In our stream of consciousness – that wash of different sensations, feelings and emotions – there’s so much to process that a lot passes us by. The feelings we have learned to recognize and label are the ones we notice – but there’s a lot more that we may not be aware of. And so I think if we are given these new words, they can help us articulate whole areas of experience we’ve only dimly noticed

Anyone of you who speak more than one language have at some point in your life paused awkwardly during a conversation to apologize – “Sorry, I was thinking with my %insertlanguage% brain”. There are many benefits to being multilingual, one of the best being that most languages have very specific terms to describe peculiar emotions, perceptions, behaviours, or even precise relationships that have no English equivalent.

The opportunity to leverage is that our worldviews affect how we lead [or cope] our lives, and our worldviews are created through the deep resonance of the linguistic choices that we choose to frame our reality. The deeper the reservoir of specific words that we have available to us – the more nuanced “emotional granularity” that we have to experience the world – the more opportunity we have to cultivate a richer life and engage a bit more deeply.

Certain people use different emotion words interchangeably, while others are highly precise in their descriptions.
Some people use words like anxious, afraid, angry, disgusted
to refer to a general affective state of feeling bad.
For them, they are synonyms, whereas for other people they are distinctive feelings with distinctive actions associated with them.

Tim Lomas is the creator of the Positive Lexicography Project, where he aims to document the panapoly of these maxims across all of the world’s languages and cultures. Current languages include: Arabic, Breton, Danish, Finnish, Greek, Huron, Sanskrit, Scottish, Swedish, and Yiddish.

Around here there is a lot of talk about amplifying your narrative, so as fundraisers we know the importance of leveraging the universal need to achieve self-actualization, and leverage all opportunities to translate any available cross-cultural essences in our communications in order to drive our donors to a strategically defined level of emotional granularity to better connect with our mission.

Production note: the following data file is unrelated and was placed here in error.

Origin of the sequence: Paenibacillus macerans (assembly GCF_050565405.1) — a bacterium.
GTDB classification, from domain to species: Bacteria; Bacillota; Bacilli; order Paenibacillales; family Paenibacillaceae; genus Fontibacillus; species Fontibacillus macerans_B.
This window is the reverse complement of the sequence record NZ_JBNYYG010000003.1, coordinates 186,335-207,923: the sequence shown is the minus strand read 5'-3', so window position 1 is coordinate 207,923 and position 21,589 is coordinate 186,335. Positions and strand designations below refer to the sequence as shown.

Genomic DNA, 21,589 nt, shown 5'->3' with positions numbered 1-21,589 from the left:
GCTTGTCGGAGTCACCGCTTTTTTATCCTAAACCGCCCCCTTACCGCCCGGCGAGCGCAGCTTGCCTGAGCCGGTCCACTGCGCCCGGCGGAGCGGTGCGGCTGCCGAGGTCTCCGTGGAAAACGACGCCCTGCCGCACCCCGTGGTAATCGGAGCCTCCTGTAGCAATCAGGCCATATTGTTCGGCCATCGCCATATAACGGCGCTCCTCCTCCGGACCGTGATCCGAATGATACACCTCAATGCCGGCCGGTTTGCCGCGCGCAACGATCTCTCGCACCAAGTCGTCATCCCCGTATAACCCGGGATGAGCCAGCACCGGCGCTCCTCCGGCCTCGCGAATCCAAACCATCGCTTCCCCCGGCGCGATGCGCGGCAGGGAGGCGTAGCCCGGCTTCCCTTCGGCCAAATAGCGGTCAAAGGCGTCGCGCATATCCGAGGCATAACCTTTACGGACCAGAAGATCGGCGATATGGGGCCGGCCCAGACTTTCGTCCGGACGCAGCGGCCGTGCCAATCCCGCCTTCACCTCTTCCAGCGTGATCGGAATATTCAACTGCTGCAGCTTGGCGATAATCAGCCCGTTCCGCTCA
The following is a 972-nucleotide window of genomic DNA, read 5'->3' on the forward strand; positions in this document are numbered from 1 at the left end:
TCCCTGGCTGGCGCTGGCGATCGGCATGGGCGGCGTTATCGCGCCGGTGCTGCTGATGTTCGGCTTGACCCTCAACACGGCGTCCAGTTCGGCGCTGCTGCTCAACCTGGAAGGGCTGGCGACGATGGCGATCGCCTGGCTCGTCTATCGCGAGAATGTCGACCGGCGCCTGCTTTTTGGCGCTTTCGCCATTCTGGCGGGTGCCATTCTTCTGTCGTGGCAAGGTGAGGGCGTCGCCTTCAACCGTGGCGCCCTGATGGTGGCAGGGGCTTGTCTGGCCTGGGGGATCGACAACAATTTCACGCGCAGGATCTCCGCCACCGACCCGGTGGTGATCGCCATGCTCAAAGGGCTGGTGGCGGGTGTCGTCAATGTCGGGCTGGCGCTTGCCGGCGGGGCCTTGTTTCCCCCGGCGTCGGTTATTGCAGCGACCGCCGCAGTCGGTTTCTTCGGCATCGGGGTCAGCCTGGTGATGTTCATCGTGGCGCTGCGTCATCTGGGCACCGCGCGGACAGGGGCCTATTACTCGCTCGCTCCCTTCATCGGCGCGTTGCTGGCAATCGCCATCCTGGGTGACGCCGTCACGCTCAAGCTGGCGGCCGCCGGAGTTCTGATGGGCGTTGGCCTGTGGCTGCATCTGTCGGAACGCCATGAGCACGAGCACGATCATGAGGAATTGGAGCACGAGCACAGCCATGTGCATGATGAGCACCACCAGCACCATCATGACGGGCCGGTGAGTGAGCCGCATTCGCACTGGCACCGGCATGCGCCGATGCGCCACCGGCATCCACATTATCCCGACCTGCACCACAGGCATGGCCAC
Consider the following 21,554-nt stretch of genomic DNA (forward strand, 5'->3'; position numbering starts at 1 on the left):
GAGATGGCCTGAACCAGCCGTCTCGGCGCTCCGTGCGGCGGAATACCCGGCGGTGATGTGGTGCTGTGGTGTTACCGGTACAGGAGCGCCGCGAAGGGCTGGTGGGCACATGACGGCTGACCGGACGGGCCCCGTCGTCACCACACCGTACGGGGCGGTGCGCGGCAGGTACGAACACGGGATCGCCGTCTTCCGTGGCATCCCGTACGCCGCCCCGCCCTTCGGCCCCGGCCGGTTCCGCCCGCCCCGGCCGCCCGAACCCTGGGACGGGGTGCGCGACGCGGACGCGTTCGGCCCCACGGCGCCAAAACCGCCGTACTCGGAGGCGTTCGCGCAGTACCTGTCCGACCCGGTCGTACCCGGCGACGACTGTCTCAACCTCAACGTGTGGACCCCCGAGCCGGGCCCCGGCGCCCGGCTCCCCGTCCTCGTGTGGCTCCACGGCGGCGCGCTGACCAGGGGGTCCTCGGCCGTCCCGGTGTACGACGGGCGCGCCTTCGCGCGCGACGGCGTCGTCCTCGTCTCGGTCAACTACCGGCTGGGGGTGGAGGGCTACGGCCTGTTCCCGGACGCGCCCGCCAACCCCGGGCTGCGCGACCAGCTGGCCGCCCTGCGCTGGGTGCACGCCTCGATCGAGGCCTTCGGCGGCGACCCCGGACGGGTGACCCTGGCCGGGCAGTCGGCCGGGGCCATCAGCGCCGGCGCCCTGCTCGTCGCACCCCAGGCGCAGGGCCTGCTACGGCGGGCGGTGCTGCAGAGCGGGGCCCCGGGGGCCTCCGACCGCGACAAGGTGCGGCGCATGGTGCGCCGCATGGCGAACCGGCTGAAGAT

For example, how do your current thank you pages reinforce your love for your donor – translating the essence of Gigil [the irresistible urge to pinch or squeeze someone because they are loved or cherished] ?

As a leader, are you inspiring your team with sisu [extraordinary determination in the face of adversity] when your recent fundraising appeal hasn’t achieved its targets? Alternatively, how are you celebrating your team members achievements in hitting their fundraising goals while they bask in a sense of yuan bei [a sense of complete and perfect accomplishment]

Are the narrative that you are weaving leaving your donors with a sense of iktsuarpok [the anticipation one feels when waiting for someone, whereby one keeps going outside to check if they have arrived]

Is your onboarding strategy and are your impact reports to donors developed with the essence of sehnsucht [an intense desire for alternative states and realisations of life, even if they are unattainable] in mind? How inspiring are your narratives to addressing your donors’ orenda [the power of the human will to change the world in the face of powerful forces such as fate]?

The more granular your donors’ experience of emotion is,
the more capable they will be to make sense of their inner lives.
They might even inspire us to try new experiences, or appreciate old ones in a new light.

Get inspired and learn more about the Positive Lexicography Project here.

Themes include:

FEELINGS | Positive
Revelry, Pleasure, Cosiness/Homeliness, Savoring/Appreciation, Passion/Desire, Contentment, Joy/Bliss, Health, Peace/Calm, Nirvana

FEELINGS | Complex
Excitement/Intensity, Hope/Anticipation, Longing, Freedom, Aesthetics

Friendship, Affection, Desire, Love

RELATIONSHIPS | Pro- Sociality Kindness, Compassion/Sympathy, Morality, Hospitality, Communication/Interaction, Communality, Relationship With Nature/Place

CHARACTER | Resources
Grit, Spirit/Effort, Skill, Esteem, Personality, Existence, Understanding/Perception, Psychology, Independence, Decency, Flourishing
CHARACTER | Spirituality
Awareness, Soul, Practice, Reality/God, Transformation
May you continue to cultivate the joy of giving in the future rather than stagnate in a state of natsukashii [a nostalgic longing for the past, with happiness for the fond memory, yet sadness that it is no longer]

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